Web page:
WASHINGTON – For the first month in nearly two decades, the U.S. in October extracted more oil from the ground than it imported from abroad, marking an important milestone for a nation seeking to wean itself off foreign oil.
A promising sign for a still-sluggish economy, the shift could foreshadow future opportunities to boost jobs in the U.S., lower the trade deficit and insulate the economy from foreign crises that can send oil prices rising. But it also speaks to deeper, underlying changes in the way Americans use oil, as price-conscious consumers seek to limit what they pay at the pump.
Not since 1995 has the U.S. produced more crude oil than it imported. For several years now, domestic production has been on the rise while net imports have been declining. But data released Wednesday by the Energy Information Administration, the statistical wing of the Energy Department, shows the trend lines have finally crossed, with crude oil production topping 7.7 million barrels per day.
Obama administration officials said President Obama’s efforts to boost fuel efficiency for cars have been a driving factor, helping to reduce U.S. demand for gas and, in turn, lessening the need to import foreign oil. Officials said requiring auto companies to make cars that run on less gas has gone a long way toward realizing Obama’s goal of curbing global warming. They also credited the president with promoting drilling on federal lands and offshore as part of his strategy to encourage more U.S. energy production.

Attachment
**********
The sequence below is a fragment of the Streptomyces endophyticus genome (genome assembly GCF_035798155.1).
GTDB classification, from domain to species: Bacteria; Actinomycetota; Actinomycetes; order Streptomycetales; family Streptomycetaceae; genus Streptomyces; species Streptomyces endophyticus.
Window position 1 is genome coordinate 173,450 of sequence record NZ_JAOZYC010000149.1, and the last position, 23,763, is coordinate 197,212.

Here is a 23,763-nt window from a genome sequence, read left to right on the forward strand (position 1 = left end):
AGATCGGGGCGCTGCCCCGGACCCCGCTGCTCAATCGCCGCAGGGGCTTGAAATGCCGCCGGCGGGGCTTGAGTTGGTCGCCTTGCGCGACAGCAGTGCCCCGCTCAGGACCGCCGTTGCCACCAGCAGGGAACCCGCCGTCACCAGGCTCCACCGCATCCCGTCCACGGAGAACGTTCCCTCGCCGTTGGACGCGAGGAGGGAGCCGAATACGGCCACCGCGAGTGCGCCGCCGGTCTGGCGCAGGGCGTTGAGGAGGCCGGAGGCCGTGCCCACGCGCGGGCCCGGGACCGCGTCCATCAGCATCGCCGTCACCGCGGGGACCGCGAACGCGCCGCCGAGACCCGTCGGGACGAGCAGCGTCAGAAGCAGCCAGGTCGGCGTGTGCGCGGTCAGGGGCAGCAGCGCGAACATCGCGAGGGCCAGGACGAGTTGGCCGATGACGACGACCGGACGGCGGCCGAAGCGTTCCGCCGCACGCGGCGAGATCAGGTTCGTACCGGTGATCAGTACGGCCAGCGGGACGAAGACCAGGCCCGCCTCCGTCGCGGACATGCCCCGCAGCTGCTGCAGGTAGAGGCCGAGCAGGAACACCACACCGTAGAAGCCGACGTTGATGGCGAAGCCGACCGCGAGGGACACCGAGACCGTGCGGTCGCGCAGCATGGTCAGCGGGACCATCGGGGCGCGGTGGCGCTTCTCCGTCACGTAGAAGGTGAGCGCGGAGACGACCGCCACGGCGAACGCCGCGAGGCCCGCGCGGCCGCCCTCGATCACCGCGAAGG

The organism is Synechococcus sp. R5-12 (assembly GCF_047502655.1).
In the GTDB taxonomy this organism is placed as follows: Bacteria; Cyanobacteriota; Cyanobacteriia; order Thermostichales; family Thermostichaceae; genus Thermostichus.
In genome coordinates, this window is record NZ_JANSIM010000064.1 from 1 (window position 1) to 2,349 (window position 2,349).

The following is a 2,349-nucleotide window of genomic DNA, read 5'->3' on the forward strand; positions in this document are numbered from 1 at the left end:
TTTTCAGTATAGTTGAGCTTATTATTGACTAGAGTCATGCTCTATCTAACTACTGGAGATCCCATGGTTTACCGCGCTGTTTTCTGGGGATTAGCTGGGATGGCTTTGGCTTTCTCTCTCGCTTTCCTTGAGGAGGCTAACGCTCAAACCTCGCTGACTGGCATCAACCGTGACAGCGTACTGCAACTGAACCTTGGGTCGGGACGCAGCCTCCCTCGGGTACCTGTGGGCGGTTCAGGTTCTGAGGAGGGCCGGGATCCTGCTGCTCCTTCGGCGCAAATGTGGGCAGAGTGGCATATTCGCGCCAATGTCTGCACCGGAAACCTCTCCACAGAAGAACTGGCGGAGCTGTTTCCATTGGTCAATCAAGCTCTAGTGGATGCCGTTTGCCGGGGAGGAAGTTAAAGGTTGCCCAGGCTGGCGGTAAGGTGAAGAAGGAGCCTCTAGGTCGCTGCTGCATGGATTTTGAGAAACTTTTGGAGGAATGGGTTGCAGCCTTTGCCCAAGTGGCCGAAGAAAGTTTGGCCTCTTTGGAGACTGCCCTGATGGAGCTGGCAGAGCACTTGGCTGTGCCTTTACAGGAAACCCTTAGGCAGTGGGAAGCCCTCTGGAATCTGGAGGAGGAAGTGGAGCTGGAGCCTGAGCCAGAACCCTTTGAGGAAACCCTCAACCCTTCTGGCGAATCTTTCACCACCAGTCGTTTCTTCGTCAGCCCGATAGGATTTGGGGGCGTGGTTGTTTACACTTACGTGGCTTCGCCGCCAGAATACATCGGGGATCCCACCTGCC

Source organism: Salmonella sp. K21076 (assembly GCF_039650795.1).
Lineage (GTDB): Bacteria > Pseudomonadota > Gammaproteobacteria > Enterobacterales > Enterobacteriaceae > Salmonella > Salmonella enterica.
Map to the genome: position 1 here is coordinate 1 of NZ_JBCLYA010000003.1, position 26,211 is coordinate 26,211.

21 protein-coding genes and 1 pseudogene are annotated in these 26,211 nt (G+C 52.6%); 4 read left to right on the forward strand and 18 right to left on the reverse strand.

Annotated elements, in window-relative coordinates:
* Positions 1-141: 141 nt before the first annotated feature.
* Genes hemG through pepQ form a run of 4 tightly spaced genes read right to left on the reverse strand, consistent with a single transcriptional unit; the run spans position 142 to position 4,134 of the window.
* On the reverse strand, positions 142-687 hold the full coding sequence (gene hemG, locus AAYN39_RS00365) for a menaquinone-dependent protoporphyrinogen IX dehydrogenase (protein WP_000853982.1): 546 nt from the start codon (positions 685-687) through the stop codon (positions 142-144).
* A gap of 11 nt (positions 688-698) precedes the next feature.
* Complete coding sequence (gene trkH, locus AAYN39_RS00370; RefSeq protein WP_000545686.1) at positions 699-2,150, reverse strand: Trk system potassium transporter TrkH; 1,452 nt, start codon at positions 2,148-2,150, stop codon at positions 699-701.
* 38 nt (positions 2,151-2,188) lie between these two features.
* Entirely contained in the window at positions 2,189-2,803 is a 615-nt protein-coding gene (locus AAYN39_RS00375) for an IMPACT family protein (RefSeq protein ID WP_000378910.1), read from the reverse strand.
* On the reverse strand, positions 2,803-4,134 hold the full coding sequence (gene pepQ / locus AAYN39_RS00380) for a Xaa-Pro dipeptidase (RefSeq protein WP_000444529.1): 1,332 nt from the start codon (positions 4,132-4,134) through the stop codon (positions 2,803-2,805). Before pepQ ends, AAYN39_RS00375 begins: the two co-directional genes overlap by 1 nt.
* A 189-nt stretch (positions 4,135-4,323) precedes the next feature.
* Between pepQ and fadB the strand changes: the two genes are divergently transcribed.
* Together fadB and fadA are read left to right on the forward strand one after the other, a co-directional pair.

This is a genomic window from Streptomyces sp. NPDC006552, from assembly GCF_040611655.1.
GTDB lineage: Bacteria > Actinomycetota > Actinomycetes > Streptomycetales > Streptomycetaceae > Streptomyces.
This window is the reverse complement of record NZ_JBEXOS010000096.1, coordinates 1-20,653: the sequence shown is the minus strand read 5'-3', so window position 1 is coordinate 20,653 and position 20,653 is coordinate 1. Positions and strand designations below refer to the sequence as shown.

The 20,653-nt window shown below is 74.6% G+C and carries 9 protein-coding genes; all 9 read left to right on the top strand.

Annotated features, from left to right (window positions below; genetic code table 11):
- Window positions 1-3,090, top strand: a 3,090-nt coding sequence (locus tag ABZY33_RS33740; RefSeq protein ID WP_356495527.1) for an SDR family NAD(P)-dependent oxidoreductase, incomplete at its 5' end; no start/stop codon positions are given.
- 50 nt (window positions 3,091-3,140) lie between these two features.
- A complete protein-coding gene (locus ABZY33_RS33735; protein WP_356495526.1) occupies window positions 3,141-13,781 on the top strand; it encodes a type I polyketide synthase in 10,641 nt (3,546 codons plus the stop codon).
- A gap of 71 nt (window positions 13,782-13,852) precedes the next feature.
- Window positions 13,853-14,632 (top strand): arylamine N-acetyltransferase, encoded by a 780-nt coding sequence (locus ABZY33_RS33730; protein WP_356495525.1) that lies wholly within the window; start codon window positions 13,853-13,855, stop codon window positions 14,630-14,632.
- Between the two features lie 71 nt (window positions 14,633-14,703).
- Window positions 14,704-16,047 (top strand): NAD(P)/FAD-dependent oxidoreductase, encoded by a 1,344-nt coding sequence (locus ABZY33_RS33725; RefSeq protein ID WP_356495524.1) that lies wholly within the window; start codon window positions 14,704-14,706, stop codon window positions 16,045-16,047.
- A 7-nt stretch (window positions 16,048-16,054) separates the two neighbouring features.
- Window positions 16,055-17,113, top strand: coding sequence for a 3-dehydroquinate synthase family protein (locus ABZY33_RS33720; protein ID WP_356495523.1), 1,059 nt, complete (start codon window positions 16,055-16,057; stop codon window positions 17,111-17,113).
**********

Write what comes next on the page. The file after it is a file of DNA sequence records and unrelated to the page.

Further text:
“Taken together, these factors not only reduce our dependence on foreign oil, but work to reduce overall carbon pollution in our communities,” said White House spokesman Jay Carney.
But on the production side, energy experts and the oil industry say the higher volumes of oil coming out of the ground come despite Obama’s policies, not because of them. They say Obama has made it harder, not easier, to produce oil on government land. After all, the U.S. still imports far more oil-based products like gas and diesel than it exports. As the world’s biggest oil consumer by far, the U.S. is still a long way from being energy-independent.
“It’s a very positive sign – enormously positive,” said Philip Verleger, an independent U.S. energy analyst. “But energy policy has not been a help, it’s been a hindrance.”
Although domestic oil production has been growing since Obama took office, most of the expanded production has been on private and state lands that the federal government doesn’t control. Oil analysts said high oil prices have made it lucrative for oil companies to invest in new wells, even as easy-to-drill areas become scarce and companies must resort to more expensive technologies to unearth oil in North Dakota and in deep-water wells in the Gulf of Mexico.
At the same time, the after-effects of the recession and high gas prices have left Americans looking for ways to cut costs – including by driving less and buying smaller cars. The resulting decline in consumption has meant the U.S. must buy less oil from the Middle East and elsewhere to meet its needs.